of similar uses of ne. The late Mr. G. C. Macaulay, in 
writing of my note on Pat., 231 (Mod. Lang. Notes, xxxi, 
p. 1), expressed the opinion that the difiiculty was not so 
great as I had assumed, and added : 

" I am sure that many instances could be collected 
of this kind of echo of a preceding negative in a clause 
to which it does not properly belong." 
He then cites Haveloh, 722-3 and 2975-7. It is clear that 
there should be a fuller examination of the usage. 

One may agree with GoUancz that the idiom may be due 



MIDDLE ENGLISH CLANNESSE 499 

to " confusion of two constructions," without agreeing that 
he has sufficiently explained Patience, 231 in his " special 
note " to that passage. 

226. for-f'ikJce should be for ^ihhe, the adjective as a 
substantive, a use so common in these poems. For a 
modern example, compare the thick of the woods. 

230. Bateson proposes for wraf'ed a word not known 
to exist. Is there not contrast between ivyj and turech, 
God and the devil ? Cf. ^e wy^e f>at al wro^t in lines 280 
and 284. 

Gollancz's change to wroth seems to me unnecessary.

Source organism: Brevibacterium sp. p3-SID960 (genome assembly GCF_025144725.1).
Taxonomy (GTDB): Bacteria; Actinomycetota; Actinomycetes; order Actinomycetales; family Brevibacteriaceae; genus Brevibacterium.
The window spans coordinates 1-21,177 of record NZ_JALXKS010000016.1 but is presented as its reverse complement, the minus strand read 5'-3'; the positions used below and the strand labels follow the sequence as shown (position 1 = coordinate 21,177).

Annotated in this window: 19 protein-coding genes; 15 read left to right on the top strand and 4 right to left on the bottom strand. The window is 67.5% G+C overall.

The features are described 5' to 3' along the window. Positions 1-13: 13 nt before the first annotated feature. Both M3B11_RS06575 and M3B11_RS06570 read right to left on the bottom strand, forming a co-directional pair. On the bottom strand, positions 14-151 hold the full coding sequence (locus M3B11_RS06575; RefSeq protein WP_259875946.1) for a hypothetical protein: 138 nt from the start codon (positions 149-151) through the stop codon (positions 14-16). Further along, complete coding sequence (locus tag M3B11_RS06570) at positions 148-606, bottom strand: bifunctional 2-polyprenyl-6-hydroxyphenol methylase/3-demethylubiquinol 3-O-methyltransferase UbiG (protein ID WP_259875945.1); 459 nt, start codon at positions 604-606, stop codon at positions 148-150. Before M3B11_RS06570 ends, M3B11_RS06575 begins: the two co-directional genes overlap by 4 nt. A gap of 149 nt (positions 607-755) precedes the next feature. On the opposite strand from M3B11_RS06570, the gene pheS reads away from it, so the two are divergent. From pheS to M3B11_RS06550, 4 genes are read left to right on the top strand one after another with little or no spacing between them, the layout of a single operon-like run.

Wrathed occurs in Sir Gawain and the Green Knight, 
2420, where it has the meaning ' be beguilded, deceived.' 
The primitive meaning of OE. wraSian, ME. ivrathen 
as well as wrgthen, should be ' become twisted or turned,' 
from which both ' be deceived ' and ' be angry ' are possi- 
ble derivatives. The primitive meaning ' twist, turn ' 
may also have persisted and explain this passage in 
Clamiesse. Wrathed not f>e wy^ would then mean ' God 
(('e wyj) turned (changed) not.' This is the meaning of 
the emended verb Gollancz assumes, although he regards 
wy^ as referring to Satan. As I have said above I think 
there is contrast between ivy^, here ' God,' and f>e wrech 
' the wretch,' that is Satan. Morris glossed wrech in this 
place as if it were wrache ' vengeance,' as in the preceding 
line, but in other places in the poems correctly as ' wretch.' 

243. forgart. The meaning ' forfeit,' justified by ON. 
usage, is better than 'ruin ' here and in Pearl, 321. 

257-62. In his notes Morris proposed two changes,